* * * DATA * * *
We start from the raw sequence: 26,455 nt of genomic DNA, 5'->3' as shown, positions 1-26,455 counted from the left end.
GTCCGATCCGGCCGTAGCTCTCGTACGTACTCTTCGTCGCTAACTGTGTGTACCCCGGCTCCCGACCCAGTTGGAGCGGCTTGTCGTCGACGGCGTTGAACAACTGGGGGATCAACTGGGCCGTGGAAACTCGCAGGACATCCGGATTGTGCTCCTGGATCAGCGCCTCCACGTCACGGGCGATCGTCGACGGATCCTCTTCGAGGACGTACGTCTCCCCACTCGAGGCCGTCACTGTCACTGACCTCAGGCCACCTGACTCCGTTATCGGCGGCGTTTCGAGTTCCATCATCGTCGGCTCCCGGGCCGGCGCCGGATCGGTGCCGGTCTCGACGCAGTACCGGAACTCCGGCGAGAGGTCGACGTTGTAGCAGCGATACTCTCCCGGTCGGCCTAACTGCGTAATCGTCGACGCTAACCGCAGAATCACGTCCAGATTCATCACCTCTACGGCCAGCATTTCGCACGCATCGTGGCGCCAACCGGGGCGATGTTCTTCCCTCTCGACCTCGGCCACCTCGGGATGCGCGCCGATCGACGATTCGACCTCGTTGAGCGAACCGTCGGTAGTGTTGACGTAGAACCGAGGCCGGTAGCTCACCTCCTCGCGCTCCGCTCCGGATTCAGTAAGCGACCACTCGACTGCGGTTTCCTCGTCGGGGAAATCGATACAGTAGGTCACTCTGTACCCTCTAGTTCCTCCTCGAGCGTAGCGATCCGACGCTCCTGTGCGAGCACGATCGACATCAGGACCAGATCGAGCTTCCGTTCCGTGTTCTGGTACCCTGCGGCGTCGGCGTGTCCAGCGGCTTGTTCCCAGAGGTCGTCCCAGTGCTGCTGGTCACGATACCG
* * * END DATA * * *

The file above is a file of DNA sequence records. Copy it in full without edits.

We start from the raw sequence: 26,455 nt of genomic DNA, 5'->3' as shown, positions 1-26,455 counted from the left end.
GTCCGATCCGGCCGTAGCTCTCGTACGTACTCTTCGTCGCTAACTGTGTGTACCCCGGCTCCCGACCCAGTTGGAGCGGCTTGTCGTCGACGGCGTTGAACAACTGGGGGATCAACTGGGCCGTGGAAACTCGCAGGACATCCGGATTGTGCTCCTGGATCAGCGCCTCCACGTCACGGGCGATCGTCGACGGATCCTCTTCGAGGACGTACGTCTCCCCACTCGAGGCCGTCACTGTCACTGACCTCAGGCCACCTGACTCCGTTATCGGCGGCGTTTCGAGTTCCATCATCGTCGGCTCCCGGGCCGGCGCCGGATCGGTGCCGGTCTCGACGCAGTACCGGAACTCCGGCGAGAGGTCGACGTTGTAGCAGCGATACTCTCCCGGTCGGCCTAACTGCGTAATCGTCGACGCTAACCGCAGAATCACGTCCAGATTCATCACCTCTACGGCCAGCATTTCGCACGCATCGTGGCGCCAACCGGGGCGATGTTCTTCCCTCTCGACCTCGGCCACCTCGGGATGCGCGCCGATCGACGATTCGACCTCGTTGAGCGAACCGTCGGTAGTGTTGACGTAGAACCGAGGCCGGTAGCTCACCTCCTCGCGCTCCGCTCCGGATTCAGTAAGCGACCACTCGACTGCGGTTTCCTCGTCGGGGAAATCGATACAGTAGGTCACTCTGTACCCTCTAGTTCCTCCTCGAGCGTAGCGATCCGACGCTCCTGTGCGAGCACGATCGACATCAGGACCAGATCGAGCTTCCGTTCCGTGTTCTGGTACCCTGCGGCGTCGGCGTGTCCAGCGGCTTGTTCCCAGAGGTCGTCCCAGTGCTGCTGGTCACGATACCG